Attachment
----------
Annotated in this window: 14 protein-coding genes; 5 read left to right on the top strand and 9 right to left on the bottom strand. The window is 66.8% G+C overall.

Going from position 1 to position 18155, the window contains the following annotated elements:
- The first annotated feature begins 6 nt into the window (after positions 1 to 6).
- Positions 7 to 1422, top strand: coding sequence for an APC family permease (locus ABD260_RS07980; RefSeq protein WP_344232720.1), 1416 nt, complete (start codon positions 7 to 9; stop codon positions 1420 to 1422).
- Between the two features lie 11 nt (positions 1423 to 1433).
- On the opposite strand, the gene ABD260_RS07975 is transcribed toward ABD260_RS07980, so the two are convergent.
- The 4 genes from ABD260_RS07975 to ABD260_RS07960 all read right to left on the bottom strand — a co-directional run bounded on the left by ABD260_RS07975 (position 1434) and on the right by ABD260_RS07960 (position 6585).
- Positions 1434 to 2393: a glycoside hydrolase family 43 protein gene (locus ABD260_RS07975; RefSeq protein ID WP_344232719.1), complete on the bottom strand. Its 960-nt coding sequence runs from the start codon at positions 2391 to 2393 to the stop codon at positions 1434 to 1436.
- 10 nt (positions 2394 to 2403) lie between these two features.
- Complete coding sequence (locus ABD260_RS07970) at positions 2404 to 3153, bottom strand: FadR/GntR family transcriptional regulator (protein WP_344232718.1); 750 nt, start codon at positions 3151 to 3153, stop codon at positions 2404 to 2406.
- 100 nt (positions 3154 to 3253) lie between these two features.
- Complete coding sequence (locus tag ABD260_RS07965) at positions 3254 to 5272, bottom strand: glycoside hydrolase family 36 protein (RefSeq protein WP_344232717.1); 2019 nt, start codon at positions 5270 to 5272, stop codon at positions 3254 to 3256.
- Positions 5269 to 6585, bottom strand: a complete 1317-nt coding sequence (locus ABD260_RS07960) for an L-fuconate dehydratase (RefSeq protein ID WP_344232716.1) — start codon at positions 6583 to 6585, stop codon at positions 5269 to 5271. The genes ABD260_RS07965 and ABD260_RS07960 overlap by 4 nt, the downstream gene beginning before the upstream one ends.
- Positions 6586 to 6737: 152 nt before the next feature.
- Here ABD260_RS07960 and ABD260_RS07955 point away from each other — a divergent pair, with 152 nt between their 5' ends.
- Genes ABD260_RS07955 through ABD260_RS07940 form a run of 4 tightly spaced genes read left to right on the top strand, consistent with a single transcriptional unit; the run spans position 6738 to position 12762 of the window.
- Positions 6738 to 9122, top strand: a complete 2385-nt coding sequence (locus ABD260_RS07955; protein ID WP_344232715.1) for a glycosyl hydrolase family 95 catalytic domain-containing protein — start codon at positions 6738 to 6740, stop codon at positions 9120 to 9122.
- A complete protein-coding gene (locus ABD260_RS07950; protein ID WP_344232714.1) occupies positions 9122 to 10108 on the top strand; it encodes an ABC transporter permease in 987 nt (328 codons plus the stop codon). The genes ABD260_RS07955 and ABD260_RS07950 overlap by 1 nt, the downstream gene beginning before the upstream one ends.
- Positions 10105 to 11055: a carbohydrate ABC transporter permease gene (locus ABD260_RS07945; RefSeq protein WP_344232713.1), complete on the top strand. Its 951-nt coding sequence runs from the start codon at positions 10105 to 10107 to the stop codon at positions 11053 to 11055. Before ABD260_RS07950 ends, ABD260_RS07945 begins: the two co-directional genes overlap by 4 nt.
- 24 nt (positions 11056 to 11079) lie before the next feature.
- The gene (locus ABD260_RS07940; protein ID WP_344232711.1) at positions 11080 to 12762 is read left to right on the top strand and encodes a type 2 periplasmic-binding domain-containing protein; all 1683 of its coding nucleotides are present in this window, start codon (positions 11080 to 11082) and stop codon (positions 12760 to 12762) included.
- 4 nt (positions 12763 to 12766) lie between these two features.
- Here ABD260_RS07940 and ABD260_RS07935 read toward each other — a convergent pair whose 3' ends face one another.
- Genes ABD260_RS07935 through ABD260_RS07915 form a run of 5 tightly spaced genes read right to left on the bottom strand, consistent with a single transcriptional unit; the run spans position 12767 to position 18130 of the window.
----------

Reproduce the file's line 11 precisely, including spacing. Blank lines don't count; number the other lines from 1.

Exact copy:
- 100 nt (positions 3154 to 3253) lie between these two features.